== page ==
Granby vet to present information about caring for aging pets
March 7, 2008
People in Grand County take great care of their pets. Animals are not just accessories, they are part of a healthy outdoor lifestyle, invited on snowshoeing, skiing and hiking excursions with their owners on a regular basis.
And like people, animals grow in wisdom as they grow older. But in order to live a full life, they sometimes require special care and attention as symptoms of old age start to creep up.
A healthy puppy from a few years ago may now be the qualifying recipient of a hip replacement. Or the kitten you used to know may now be an elderly cat in need of a tooth extraction.
Since there is a large population of older dogs and cats in the community, Granby veterinarian Dr. Susan Tasillo, DVM, has offered to conduct a program at the Granby Library to explore the problems and concerns of mature family pets.
Tasillo plans to discuss topics concerning diagnostic testing for early detection of diseases, weight management and diet, pet vitamins and supplements and the understanding of a pet’s physical limitations.
“For example, there are things pet owners can do to make things easier for arthritic pets,” Tasillo said, such as supplying steps to help a dog get into the family truck or car.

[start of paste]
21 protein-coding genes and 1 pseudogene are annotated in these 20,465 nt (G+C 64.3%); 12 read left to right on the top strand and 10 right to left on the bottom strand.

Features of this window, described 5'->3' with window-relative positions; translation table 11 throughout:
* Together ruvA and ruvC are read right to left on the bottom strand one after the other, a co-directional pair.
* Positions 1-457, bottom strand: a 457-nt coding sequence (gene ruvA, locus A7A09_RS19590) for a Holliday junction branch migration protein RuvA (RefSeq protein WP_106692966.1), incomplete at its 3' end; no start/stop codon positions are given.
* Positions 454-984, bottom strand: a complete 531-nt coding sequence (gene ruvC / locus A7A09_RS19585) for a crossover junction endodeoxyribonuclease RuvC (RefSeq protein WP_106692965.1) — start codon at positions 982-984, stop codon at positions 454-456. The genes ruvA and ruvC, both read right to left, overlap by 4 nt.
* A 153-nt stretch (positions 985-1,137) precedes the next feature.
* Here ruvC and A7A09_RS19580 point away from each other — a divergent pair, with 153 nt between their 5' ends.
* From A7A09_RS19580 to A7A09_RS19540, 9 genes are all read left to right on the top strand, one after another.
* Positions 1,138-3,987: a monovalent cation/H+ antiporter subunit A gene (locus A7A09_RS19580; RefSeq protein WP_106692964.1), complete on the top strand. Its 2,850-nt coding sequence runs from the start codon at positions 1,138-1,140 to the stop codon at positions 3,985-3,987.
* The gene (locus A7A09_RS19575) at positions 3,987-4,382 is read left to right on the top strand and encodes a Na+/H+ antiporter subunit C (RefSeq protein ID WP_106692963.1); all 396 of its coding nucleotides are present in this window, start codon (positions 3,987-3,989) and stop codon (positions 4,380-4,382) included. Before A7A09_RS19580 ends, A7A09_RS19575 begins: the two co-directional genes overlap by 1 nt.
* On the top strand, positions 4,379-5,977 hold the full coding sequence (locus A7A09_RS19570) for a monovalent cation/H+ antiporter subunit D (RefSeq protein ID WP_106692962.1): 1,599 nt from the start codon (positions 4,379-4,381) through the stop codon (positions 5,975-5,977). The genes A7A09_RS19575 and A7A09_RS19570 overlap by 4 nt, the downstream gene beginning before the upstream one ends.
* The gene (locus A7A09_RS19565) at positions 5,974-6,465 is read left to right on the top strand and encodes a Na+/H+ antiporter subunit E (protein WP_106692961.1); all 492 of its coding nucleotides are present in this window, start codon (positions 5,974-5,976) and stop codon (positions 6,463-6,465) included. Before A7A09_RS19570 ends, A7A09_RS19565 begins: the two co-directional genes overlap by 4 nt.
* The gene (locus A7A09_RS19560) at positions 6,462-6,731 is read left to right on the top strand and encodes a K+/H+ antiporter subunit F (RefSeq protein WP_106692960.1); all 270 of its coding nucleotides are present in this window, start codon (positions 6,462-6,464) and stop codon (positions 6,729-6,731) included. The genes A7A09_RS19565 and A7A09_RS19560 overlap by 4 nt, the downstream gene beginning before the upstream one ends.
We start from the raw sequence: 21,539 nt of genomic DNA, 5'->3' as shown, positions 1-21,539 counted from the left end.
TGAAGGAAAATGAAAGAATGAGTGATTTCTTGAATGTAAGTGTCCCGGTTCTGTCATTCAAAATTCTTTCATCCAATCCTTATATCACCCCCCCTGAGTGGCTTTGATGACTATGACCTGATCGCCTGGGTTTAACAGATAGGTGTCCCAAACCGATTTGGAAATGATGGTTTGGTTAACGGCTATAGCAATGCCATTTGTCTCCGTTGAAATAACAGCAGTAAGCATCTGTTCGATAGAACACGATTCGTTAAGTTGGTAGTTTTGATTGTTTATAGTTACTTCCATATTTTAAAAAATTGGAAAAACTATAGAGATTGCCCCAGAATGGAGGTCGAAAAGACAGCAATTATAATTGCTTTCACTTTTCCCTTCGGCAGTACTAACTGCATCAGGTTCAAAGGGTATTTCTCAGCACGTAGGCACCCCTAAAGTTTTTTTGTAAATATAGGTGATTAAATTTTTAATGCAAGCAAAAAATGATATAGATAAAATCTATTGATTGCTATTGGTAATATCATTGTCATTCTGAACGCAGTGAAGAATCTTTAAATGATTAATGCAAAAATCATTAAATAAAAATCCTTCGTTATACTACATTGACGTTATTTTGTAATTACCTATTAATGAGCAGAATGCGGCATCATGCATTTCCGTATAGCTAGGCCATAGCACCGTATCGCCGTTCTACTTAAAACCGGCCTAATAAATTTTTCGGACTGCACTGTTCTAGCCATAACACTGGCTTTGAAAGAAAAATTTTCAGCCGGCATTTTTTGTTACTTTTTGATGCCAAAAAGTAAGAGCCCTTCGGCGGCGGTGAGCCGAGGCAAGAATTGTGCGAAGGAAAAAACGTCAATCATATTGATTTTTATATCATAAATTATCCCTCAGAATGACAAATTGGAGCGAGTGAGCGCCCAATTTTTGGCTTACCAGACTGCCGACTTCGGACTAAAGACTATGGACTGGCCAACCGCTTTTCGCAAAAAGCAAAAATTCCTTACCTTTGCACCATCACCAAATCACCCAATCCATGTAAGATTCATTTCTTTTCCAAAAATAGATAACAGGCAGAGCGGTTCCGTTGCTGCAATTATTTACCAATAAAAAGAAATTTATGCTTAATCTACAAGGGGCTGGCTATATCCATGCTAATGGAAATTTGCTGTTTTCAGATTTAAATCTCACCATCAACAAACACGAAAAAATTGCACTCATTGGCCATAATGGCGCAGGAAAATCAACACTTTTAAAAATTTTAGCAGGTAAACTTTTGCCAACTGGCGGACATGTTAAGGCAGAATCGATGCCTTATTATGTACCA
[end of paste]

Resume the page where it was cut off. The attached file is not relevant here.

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Elderly pets sometimes need extra help in grooming, especially older cats who may not be able to twist as easily. Training cats young to get used to a grooming brush prepares a cat later in life to enjoy the act of being brushed, Tasillo said.
And proper dental care is especially important for mature animals. Dogs and cats are susceptible to gum disease and painful abscessed teeth, just as humans are.
Another sensitive topic when it comes to aging pets is that of euthanasia, which Tusillo says is “easier to talk about when not faced with it.” She plans to touch on the subject, she said, “because nearly every dog owner must face it eventually.”
Tasillo moved to Granby in June of 2005 from a partnership in a New Hampshire veterinary clinic.
“It was not rural as we know it in Grand County” she said, “but it wasn’t a city.”
Being a vet had always been a dream for Tasillo, who attended Cornell School of Veterinary Medicine. Even after years in practice, she says playing and being with her dogs is still one of her life’s great joys.
Tasillo is also a dog trainer and has shown dogs regularly in confirmation, tracking and obedience. Dogs are her greatest companions, and around the Granby Vet Clinic, a small friendly pack of dogs act as a welcoming committee to clients. Not to mention, they also serve as vet helpers, Tasillo said.
” Tonya Bina can be reached at 887-3334 ext. 19603 or e-mail firstname.lastname@example.org.